If you have done what I did and just formed a lucrative trade route, then you are probably going to be more interested in buying oxygen at a farm world, selling it to a remote space station and buying manufactured goods, which are then sold to a frontier world for fertilizer before returning back to the start. It takes time to learn these routes, and once I had established one, I wanted to sick to it, contact sitting at the bar or not. Privateer II never really forced the main plot onto you until late in the end game, and I liked that method a lot better.

The world of Freelancer, at least in the beta, seems completely full of bad guys. It seemed like every station I docked at would be under attack by rogues and terrorists whenever I was leaving. I am not sure why the space villains chose to constantly throw themselves at the well-armed space stations, but it just seemed like space was a bit too crowded.

Out in space, you would also often get attacked. Combat is normally quick and deadly. Like Privateer II or the Wing Commander series, to survive you have to make good use of your afterburner and your dodging skills. The controls are a bit awkward however. You fly with the keyboard and aim your guns with the mouse. So you can point and shoot at anything on screen. But it is actually very hard to do, since you have to fly at the same time, drop countermeasures and generally do a lot of things at once. The amount of hand dexterity needed tended to interfere with my suspension of disbelief when playing. The beta did not seem to have any options for joystick support, though Microsoft would be crazy to release a flight game without it in the final cut. Especially if you have something like Microsoft’s own flight stick, with multiple buttons and controls, it would make flying a lot easier.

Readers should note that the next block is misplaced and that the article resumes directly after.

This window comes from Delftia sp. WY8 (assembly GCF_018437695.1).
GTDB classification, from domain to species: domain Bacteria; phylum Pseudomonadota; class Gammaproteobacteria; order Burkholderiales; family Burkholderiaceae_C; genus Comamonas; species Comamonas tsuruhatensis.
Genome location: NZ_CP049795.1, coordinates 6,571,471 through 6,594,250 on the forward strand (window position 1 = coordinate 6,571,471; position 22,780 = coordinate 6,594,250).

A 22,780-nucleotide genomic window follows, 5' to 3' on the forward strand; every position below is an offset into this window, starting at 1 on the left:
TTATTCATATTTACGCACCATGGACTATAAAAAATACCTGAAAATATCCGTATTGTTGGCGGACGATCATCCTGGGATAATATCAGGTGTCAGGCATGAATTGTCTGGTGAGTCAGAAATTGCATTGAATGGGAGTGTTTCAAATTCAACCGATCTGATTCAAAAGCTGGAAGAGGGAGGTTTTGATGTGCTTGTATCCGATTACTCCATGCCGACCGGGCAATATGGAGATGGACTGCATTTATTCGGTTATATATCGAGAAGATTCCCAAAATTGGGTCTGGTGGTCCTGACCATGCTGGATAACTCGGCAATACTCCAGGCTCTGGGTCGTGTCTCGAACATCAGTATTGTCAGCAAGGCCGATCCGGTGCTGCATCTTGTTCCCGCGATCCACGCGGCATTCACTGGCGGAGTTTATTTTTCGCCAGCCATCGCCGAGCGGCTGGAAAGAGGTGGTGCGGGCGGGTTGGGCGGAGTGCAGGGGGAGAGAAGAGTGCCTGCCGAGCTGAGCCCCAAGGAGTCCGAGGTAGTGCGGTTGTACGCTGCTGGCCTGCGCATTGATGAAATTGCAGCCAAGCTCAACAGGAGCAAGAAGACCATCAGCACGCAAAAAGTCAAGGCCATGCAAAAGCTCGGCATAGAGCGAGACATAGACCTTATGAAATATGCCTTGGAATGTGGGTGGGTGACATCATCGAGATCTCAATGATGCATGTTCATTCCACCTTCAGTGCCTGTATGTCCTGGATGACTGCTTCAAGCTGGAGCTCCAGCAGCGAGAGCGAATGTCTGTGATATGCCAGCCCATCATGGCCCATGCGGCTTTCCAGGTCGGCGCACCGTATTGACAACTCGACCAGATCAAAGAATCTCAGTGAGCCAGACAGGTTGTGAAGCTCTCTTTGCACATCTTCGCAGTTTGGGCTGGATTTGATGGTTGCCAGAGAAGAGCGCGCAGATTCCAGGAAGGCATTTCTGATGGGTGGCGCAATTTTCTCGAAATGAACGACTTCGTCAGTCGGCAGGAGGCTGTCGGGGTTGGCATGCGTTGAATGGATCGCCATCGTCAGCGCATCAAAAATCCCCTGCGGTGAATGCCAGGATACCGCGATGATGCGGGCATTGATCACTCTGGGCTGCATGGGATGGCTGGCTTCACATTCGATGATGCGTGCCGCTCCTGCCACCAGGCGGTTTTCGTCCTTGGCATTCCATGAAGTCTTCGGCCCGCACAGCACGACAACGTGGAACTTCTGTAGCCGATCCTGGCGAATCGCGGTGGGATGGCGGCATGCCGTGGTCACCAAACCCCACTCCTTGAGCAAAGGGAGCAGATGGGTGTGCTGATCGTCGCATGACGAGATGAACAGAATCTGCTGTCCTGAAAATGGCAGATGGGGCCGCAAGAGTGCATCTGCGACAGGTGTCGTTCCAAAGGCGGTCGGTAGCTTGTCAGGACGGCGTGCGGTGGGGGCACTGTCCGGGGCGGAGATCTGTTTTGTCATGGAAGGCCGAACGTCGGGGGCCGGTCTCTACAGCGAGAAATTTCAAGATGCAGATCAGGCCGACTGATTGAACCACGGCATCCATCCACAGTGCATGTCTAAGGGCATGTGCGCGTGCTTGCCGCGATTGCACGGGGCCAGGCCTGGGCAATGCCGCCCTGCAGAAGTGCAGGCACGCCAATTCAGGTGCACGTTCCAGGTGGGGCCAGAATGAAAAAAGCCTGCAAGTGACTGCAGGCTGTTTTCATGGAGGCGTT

I had the most fun with the beta when I was not flying on a main plot mission. I enjoyed taking odd jobs like tacking down fugitives or going out into the asteroid belts to fight people hidden there. Even running a fully-loaded cargo ship along the trade lanes was a lot of fun. The fact that the game looks beautiful helps. Space looks very much like I would imagine it to, with interesting phenomenon and bright stars punctuating the inky blackness. And of course all the vehicles look amazing and realistic, right down to different architectures and designs for ships from different colony worlds. The Wing Commander and Privateer series, especially the first Wing Commander, set the president that these games would raise the bar graphically. And Freelancer follows that proud tradition.